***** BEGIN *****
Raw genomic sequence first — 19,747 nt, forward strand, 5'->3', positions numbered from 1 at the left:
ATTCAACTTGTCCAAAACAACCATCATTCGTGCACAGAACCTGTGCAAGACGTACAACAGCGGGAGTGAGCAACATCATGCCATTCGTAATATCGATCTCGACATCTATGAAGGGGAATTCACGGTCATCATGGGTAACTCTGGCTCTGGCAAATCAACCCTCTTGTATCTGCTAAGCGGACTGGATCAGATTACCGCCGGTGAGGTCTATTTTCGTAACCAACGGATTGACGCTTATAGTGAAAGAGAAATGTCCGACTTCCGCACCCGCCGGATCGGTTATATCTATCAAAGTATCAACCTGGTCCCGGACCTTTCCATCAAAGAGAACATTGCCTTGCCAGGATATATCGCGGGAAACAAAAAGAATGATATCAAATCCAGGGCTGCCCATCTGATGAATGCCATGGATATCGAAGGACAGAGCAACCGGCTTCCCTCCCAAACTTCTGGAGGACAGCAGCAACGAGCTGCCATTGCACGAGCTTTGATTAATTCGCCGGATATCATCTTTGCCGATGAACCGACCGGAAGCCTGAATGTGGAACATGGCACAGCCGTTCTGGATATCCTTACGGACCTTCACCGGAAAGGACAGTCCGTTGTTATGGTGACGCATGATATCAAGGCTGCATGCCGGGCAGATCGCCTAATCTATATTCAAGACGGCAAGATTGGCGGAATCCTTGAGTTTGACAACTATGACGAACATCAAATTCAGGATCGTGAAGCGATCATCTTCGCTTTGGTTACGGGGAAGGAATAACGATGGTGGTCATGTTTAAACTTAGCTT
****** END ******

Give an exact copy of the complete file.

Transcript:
Raw genomic sequence first — 19,747 nt, forward strand, 5'->3', positions numbered from 1 at the left:
ATTCAACTTGTCCAAAACAACCATCATTCGTGCACAGAACCTGTGCAAGACGTACAACAGCGGGAGTGAGCAACATCATGCCATTCGTAATATCGATCTCGACATCTATGAAGGGGAATTCACGGTCATCATGGGTAACTCTGGCTCTGGCAAATCAACCCTCTTGTATCTGCTAAGCGGACTGGATCAGATTACCGCCGGTGAGGTCTATTTTCGTAACCAACGGATTGACGCTTATAGTGAAAGAGAAATGTCCGACTTCCGCACCCGCCGGATCGGTTATATCTATCAAAGTATCAACCTGGTCCCGGACCTTTCCATCAAAGAGAACATTGCCTTGCCAGGATATATCGCGGGAAACAAAAAGAATGATATCAAATCCAGGGCTGCCCATCTGATGAATGCCATGGATATCGAAGGACAGAGCAACCGGCTTCCCTCCCAAACTTCTGGAGGACAGCAGCAACGAGCTGCCATTGCACGAGCTTTGATTAATTCGCCGGATATCATCTTTGCCGATGAACCGACCGGAAGCCTGAATGTGGAACATGGCACAGCCGTTCTGGATATCCTTACGGACCTTCACCGGAAAGGACAGTCCGTTGTTATGGTGACGCATGATATCAAGGCTGCATGCCGGGCAGATCGCCTAATCTATATTCAAGACGGCAAGATTGGCGGAATCCTTGAGTTTGACAACTATGACGAACATCAAATTCAGGATCGTGAAGCGATCATCTTCGCTTTGGTTACGGGGAAGGAATAACGATGGTGGTCATGTTTAAACTTAGCTT